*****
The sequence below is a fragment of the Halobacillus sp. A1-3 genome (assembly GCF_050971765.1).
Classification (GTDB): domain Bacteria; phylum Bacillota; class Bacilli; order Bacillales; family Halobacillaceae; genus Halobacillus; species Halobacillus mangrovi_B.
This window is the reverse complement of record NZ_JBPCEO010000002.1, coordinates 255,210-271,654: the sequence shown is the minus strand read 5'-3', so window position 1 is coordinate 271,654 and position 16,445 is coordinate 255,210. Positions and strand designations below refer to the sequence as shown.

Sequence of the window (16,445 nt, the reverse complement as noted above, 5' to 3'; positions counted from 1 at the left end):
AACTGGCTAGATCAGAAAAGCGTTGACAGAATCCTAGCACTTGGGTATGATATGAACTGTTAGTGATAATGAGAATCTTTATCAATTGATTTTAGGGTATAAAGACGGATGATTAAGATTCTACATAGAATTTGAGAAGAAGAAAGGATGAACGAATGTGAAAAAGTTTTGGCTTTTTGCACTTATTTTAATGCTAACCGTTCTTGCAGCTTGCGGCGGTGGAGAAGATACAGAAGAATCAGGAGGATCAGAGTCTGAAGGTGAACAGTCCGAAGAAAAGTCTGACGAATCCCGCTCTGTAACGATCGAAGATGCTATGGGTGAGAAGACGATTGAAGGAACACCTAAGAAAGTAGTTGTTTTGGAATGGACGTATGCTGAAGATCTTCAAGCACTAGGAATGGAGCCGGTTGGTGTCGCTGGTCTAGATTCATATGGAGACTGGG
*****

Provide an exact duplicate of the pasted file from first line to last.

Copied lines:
The sequence below is a fragment of the Halobacillus sp. A1-3 genome (assembly GCF_050971765.1).
Classification (GTDB): domain Bacteria; phylum Bacillota; class Bacilli; order Bacillales; family Halobacillaceae; genus Halobacillus; species Halobacillus mangrovi_B.
This window is the reverse complement of record NZ_JBPCEO010000002.1, coordinates 255,210-271,654: the sequence shown is the minus strand read 5'-3', so window position 1 is coordinate 271,654 and position 16,445 is coordinate 255,210. Positions and strand designations below refer to the sequence as shown.

Sequence of the window (16,445 nt, the reverse complement as noted above, 5' to 3'; positions counted from 1 at the left end):
AACTGGCTAGATCAGAAAAGCGTTGACAGAATCCTAGCACTTGGGTATGATATGAACTGTTAGTGATAATGAGAATCTTTATCAATTGATTTTAGGGTATAAAGACGGATGATTAAGATTCTACATAGAATTTGAGAAGAAGAAAGGATGAACGAATGTGAAAAAGTTTTGGCTTTTTGCACTTATTTTAATGCTAACCGTTCTTGCAGCTTGCGGCGGTGGAGAAGATACAGAAGAATCAGGAGGATCAGAGTCTGAAGGTGAACAGTCCGAAGAAAAGTCTGACGAATCCCGCTCTGTAACGATCGAAGATGCTATGGGTGAGAAGACGATTGAAGGAACACCTAAGAAAGTAGTTGTTTTGGAATGGACGTATGCTGAAGATCTTCAAGCACTAGGAATGGAGCCGGTTGGTGTCGCTGGTCTAGATTCATATGGAGACTGGG